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He thinks Pixar has another edge because it's a technology company as much as it's a movie studio. Brave is being made with the first rewrite of Pixar's animation system in 25 years. Computer programs have always liked to make perfect geometric shapes that bounce against one another. (Hence movies about toys, robots and cars. Even Finding Nemo was mostly flat surfaces.) They're not as good at making long, wild, curly red hair that swooshes against pine trees and lichen-covered rocks. Brave is richer and more colorful than any previous computer-animated film. "When Walt Disney started, people didn't know how to make films," Catmull says. "They were figuring out how to add color, how to sync sound. When Walt died, they stopped advancing the technology. And they also went downhill in their films. I think that's related." If you can animate new shapes and beings, you can tell new stories.
The next morning, Andrews is meeting with Brave's simulation team, which handles the characters' hair and clothing, Wearing a baseball cap that reads top gun, Andrews focuses his laser pointer between Merida's knees. He doesn't like the way her dress is bunching up unnaturally in these frames, as though there's something underneath it. The animator presses a button that instantly reveals the shift she's wearing under the dress and why those wrinkles are naturally occurring when she moves. Andrews still wants it smoothed over. "I'm just saying to fiddle with that, so you can say, 'F--- that f---ing Andrews.'"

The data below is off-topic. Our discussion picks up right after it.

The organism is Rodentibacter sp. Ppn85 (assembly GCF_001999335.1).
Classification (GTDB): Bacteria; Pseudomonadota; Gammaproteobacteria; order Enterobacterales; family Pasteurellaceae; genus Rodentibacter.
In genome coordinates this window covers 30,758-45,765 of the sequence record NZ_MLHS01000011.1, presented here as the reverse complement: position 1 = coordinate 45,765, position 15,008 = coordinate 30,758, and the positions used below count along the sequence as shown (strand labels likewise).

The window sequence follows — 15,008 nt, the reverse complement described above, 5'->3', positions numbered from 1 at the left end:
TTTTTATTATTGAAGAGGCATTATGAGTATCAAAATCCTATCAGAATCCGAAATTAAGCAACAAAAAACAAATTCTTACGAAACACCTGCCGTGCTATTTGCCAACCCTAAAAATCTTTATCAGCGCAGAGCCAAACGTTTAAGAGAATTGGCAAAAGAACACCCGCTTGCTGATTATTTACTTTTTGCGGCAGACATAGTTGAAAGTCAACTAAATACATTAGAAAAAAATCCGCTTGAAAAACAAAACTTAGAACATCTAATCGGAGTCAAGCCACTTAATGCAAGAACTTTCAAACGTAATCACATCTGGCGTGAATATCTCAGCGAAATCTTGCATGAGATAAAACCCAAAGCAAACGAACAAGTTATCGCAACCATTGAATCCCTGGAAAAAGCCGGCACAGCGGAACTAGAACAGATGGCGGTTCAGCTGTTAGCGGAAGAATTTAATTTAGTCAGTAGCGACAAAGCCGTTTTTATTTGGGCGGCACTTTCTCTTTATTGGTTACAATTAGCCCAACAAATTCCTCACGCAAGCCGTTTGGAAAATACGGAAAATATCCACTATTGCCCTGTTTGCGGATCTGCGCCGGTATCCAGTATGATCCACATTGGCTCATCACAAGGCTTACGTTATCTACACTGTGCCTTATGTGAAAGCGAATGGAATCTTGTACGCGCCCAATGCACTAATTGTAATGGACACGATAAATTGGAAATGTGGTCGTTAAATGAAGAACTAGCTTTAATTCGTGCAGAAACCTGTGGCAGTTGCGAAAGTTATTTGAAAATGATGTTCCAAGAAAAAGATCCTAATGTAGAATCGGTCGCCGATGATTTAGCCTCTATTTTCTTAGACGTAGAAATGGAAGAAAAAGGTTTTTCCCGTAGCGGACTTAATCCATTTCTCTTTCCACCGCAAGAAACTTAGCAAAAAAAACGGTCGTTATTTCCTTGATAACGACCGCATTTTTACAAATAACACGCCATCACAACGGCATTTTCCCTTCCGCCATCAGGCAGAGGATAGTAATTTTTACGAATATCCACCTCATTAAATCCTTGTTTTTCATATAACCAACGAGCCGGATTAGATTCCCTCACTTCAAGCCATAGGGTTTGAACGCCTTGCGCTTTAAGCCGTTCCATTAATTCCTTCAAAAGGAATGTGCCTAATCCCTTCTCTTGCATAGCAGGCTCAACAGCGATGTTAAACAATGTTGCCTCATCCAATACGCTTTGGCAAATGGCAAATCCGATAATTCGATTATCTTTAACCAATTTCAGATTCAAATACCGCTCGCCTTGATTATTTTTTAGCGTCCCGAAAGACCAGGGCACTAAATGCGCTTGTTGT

Sarafian sighs. "I thought it would be nice to run a cuss-free show," she says. "But that didn't work out."